Burning Crops to Capture Carbon? Good Luck Finding Water
A major consideration is the kind of crop you’d grow to feed a wide-scale BECCS system. That would probably be switchgrass or Miscanthus, another kind of grass, neither of which need as much water or added nutrients as a crop like corn. “They’re quite efficient,” says David Lawrence, a climate scientist at the National Center for Atmospheric Research and coauthor of the new paper. They’re also perennial crops, so you don’t need to plant and till the ground all the time. “But in the context of the study, we found that despite that, we still are seeing increases in water stress and degraded water quality,” Lawrence adds. “And that is because of the scale of the implementation of BECCS: In this scenario it requires a very large-scale increase in the amount of bioenergy.”
For the US to do its fair share in reducing atmospheric carbon to keep global warming to 2 degrees Celsius—in addition to big cuts in greenhouse gas emissions—it would need to add 460,000 square miles of bioenergy crops if using BECCS, while reforestation would require just 150,000 square miles. With this extra space, BECCS could sequester between 11.4 and 31.2 gigatons of CO2 by 2100, similar to the 19.6 to 30.2 gigatons for reforestation. (For reference, humanity as a whole currently emits almost 40 gigatons a year.) That means reforestation would be a more efficient carbon-negative option because it uses less land to get the same effect. That and all those extra crops would divert water from other needs, like hydrating people. Forests, on the other hand, should be able to take care of themselves.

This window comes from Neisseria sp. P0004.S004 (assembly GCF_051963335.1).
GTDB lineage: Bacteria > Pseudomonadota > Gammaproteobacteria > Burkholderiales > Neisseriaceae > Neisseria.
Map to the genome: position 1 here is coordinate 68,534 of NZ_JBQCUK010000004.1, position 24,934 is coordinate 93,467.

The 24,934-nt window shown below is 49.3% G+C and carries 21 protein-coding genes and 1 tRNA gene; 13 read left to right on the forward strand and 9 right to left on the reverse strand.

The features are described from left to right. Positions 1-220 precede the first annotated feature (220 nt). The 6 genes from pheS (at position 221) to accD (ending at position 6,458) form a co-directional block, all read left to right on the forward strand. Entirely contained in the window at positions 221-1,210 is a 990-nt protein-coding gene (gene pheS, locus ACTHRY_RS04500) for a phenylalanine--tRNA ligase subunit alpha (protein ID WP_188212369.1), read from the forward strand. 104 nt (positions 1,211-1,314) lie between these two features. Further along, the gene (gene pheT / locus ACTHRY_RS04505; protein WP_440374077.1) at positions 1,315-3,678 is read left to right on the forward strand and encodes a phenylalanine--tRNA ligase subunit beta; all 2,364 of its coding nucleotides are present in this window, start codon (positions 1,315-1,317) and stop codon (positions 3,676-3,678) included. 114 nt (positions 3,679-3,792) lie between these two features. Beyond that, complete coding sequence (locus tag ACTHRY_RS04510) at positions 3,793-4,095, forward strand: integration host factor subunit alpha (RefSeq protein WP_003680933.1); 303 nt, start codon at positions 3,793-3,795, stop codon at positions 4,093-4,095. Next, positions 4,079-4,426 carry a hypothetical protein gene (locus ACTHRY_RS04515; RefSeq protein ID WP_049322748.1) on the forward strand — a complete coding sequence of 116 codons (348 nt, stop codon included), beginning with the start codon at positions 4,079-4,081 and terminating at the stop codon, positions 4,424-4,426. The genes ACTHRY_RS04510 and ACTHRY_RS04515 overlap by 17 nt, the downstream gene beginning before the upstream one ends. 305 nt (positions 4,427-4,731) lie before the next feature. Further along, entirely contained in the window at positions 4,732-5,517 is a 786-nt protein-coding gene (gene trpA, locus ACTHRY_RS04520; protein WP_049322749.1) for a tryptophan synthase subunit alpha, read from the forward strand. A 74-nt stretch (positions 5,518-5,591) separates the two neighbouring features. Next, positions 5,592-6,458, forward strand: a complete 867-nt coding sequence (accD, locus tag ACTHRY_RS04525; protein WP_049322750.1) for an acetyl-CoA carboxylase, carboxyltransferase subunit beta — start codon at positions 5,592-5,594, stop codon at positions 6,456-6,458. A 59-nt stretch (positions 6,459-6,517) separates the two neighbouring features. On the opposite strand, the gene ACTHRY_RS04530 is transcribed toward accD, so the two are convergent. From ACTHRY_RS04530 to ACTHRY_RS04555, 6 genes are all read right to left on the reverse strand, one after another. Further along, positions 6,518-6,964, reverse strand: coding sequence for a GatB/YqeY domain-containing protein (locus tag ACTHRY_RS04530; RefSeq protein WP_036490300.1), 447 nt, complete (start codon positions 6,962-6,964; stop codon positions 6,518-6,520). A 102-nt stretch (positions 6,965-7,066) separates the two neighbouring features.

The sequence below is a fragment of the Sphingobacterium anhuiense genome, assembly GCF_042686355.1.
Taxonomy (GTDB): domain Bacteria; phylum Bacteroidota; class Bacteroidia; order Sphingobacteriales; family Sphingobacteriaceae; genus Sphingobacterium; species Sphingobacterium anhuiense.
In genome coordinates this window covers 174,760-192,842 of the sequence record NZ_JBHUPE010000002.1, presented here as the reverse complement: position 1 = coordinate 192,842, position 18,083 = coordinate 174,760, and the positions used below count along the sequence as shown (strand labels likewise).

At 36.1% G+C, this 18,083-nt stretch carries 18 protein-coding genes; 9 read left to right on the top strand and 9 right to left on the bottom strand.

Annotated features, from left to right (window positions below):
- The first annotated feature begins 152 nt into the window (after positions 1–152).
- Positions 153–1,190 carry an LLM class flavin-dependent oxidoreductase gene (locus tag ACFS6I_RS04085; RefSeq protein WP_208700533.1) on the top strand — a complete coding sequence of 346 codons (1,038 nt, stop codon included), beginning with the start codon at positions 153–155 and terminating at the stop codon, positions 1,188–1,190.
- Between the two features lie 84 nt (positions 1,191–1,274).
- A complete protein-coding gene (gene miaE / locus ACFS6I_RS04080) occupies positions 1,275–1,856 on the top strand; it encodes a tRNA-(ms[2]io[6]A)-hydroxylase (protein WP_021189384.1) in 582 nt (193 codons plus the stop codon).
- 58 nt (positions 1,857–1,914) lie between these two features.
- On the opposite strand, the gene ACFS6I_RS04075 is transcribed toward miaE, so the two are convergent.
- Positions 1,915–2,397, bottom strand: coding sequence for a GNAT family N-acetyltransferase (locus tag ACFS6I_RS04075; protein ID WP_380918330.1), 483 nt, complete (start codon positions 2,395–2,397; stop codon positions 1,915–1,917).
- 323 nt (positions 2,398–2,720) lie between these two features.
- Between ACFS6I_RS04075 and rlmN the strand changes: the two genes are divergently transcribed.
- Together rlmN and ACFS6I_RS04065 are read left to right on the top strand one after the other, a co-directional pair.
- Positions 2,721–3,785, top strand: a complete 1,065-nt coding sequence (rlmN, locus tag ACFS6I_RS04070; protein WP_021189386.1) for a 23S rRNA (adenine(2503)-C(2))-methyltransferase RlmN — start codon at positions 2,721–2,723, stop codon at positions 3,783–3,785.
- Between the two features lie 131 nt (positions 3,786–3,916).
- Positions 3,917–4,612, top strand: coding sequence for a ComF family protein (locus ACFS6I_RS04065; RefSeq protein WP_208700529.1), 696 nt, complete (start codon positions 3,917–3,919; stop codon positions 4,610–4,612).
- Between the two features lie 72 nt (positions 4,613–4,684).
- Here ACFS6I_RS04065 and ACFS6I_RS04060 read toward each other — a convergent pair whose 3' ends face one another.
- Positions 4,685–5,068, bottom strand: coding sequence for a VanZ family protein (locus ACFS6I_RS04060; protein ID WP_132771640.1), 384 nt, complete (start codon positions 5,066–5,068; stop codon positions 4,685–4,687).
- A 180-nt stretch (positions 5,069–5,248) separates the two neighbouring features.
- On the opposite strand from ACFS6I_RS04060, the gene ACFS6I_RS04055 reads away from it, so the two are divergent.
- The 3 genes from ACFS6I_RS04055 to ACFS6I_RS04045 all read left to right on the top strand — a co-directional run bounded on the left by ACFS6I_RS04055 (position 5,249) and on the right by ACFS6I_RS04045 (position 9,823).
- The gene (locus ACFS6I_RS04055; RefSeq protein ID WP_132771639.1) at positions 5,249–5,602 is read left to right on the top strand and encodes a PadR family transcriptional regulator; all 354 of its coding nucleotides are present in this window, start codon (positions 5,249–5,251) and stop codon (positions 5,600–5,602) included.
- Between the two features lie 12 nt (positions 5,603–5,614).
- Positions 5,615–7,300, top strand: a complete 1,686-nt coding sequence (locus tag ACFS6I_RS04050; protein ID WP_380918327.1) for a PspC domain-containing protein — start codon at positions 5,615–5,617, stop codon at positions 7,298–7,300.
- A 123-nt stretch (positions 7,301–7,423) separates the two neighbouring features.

Increasingly, though, that’s a big should. A forest is a powerful carbon sequestration tool because it comes with a whole bunch of simultaneous benefits: Let one grow and you get a boost in biodiversity, locals can use it to make money from tourism, and a healthy forest cools a region because plants release water vapor. But forests the world over are threatened with rapidly rising temperatures, calling into question their ability to persist over the coming centuries.
Put another way: If humanity doesn’t massively reduce emissions, temperatures will continue to skyrocket and we’ll lose forests as carbon-sequestration powerhouses. In the American West, in particular, climate change is supercharging wildfires, so if you put a bunch of effort into restoring a forest and it goes up in flames, all that carbon heads straight back into the atmosphere. (Forests are adapted to burn from time to time, but only mildly—the mega-blazes we’ve been seeing in recent years are far from natural.) And if it remains too hot for the forest to grow back in a healthy way, you can’t sequester that carbon again. “Can we find enough locations where the climate supports the growth of a healthy forest?” asks Lawrence. “That is a very difficult question to answer. Does it make sense to put your efforts into reforestation if that forest is likely to burn? It really is going to be very location-dependent.”
Bioenergy crops may also struggle as the world warms. Switchgrass and Miscanthus are good bioenergy species in part because they’re drought-resistant, but heat stress is still a serious concern—just as our bodies struggle with extreme temperatures, so do plants. Scientists would need to tailor a particular species to a specific environment: In a wetter climate like Florida’s, perhaps a crop like sugarcane would be better. “Finding the right plant for bioenergy production, that is suited to the climate and doesn’t draw more and more water, is a better strategy than thinking that Miscanthus and switchgrass are going to be deployed all across the country as a solution,” says hydrologist Praveen Kumar, who studies bioenergy crops at the University of Illinois but wasn’t involved in the new research.